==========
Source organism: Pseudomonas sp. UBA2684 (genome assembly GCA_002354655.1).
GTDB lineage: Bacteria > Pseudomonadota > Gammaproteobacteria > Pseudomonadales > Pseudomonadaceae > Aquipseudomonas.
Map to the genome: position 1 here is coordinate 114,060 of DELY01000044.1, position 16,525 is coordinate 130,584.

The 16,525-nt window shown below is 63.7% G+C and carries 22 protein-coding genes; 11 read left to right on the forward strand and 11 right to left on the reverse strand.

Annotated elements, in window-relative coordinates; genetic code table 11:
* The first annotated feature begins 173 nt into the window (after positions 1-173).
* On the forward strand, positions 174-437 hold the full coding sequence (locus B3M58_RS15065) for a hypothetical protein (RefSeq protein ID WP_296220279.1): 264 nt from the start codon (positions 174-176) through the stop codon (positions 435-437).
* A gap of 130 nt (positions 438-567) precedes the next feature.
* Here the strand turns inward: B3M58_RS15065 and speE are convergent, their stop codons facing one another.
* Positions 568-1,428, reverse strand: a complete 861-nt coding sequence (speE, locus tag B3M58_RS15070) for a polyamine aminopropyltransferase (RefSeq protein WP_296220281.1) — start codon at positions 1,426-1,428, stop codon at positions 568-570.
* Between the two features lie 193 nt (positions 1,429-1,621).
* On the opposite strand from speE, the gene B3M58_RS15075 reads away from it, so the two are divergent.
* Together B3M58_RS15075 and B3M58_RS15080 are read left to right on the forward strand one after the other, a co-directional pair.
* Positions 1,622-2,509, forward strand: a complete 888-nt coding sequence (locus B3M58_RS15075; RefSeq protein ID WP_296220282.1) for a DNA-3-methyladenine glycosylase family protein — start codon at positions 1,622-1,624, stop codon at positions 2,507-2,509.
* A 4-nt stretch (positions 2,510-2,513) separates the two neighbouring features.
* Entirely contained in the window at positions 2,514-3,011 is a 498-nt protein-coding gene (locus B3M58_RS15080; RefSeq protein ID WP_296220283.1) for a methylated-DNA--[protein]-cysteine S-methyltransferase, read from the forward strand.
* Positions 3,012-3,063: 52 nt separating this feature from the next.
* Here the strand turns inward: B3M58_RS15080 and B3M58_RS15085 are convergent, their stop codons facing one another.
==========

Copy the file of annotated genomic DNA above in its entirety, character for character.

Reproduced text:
Source organism: Pseudomonas sp. UBA2684 (genome assembly GCA_002354655.1).
GTDB lineage: Bacteria > Pseudomonadota > Gammaproteobacteria > Pseudomonadales > Pseudomonadaceae > Aquipseudomonas.
Map to the genome: position 1 here is coordinate 114,060 of DELY01000044.1, position 16,525 is coordinate 130,584.

The 16,525-nt window shown below is 63.7% G+C and carries 22 protein-coding genes; 11 read left to right on the forward strand and 11 right to left on the reverse strand.

Annotated elements, in window-relative coordinates; genetic code table 11:
* The first annotated feature begins 173 nt into the window (after positions 1-173).
* On the forward strand, positions 174-437 hold the full coding sequence (locus B3M58_RS15065) for a hypothetical protein (RefSeq protein ID WP_296220279.1): 264 nt from the start codon (positions 174-176) through the stop codon (positions 435-437).
* A gap of 130 nt (positions 438-567) precedes the next feature.
* Here the strand turns inward: B3M58_RS15065 and speE are convergent, their stop codons facing one another.
* Positions 568-1,428, reverse strand: a complete 861-nt coding sequence (speE, locus tag B3M58_RS15070) for a polyamine aminopropyltransferase (RefSeq protein WP_296220281.1) — start codon at positions 1,426-1,428, stop codon at positions 568-570.
* Between the two features lie 193 nt (positions 1,429-1,621).
* On the opposite strand from speE, the gene B3M58_RS15075 reads away from it, so the two are divergent.
* Together B3M58_RS15075 and B3M58_RS15080 are read left to right on the forward strand one after the other, a co-directional pair.
* Positions 1,622-2,509, forward strand: a complete 888-nt coding sequence (locus B3M58_RS15075; RefSeq protein ID WP_296220282.1) for a DNA-3-methyladenine glycosylase family protein — start codon at positions 1,622-1,624, stop codon at positions 2,507-2,509.
* A 4-nt stretch (positions 2,510-2,513) separates the two neighbouring features.
* Entirely contained in the window at positions 2,514-3,011 is a 498-nt protein-coding gene (locus B3M58_RS15080; RefSeq protein ID WP_296220283.1) for a methylated-DNA--[protein]-cysteine S-methyltransferase, read from the forward strand.
* Positions 3,012-3,063: 52 nt separating this feature from the next.
* Here the strand turns inward: B3M58_RS15080 and B3M58_RS15085 are convergent, their stop codons facing one another.